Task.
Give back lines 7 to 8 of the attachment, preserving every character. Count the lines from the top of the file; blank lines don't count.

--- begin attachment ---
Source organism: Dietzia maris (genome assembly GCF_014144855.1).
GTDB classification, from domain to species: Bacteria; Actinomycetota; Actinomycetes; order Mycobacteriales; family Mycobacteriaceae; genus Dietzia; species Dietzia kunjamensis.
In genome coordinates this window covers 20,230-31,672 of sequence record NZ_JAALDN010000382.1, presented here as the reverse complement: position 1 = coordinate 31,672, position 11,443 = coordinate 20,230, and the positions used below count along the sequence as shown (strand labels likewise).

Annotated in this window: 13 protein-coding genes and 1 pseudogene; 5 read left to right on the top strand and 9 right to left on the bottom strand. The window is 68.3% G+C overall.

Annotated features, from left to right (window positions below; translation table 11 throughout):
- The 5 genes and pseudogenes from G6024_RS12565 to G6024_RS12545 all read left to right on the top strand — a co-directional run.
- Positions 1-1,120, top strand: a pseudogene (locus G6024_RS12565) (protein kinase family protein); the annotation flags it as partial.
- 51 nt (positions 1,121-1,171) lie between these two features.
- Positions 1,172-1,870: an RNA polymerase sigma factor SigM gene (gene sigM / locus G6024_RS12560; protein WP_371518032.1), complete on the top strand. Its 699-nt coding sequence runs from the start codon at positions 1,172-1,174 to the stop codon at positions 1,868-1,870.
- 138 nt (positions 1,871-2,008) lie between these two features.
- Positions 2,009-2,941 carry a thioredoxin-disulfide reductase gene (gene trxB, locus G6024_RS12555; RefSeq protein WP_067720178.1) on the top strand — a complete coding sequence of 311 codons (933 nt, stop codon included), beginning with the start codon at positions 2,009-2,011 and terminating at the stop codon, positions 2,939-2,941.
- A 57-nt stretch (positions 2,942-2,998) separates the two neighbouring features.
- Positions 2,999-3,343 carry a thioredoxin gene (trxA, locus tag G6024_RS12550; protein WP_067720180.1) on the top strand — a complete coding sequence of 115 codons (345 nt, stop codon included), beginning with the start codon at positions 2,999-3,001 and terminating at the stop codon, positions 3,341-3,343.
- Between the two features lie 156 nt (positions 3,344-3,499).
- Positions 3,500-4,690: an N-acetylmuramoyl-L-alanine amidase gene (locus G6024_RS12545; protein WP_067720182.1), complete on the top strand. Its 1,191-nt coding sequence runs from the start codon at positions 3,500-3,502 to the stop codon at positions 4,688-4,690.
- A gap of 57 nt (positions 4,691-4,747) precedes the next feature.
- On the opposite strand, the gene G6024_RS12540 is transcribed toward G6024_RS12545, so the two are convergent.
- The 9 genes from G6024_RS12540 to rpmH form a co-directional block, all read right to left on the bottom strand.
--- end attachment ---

- Positions 1-1,120, top strand: a pseudogene (locus G6024_RS12565) (protein kinase family protein); the annotation flags it as partial.
- 51 nt (positions 1,121-1,171) lie between these two features.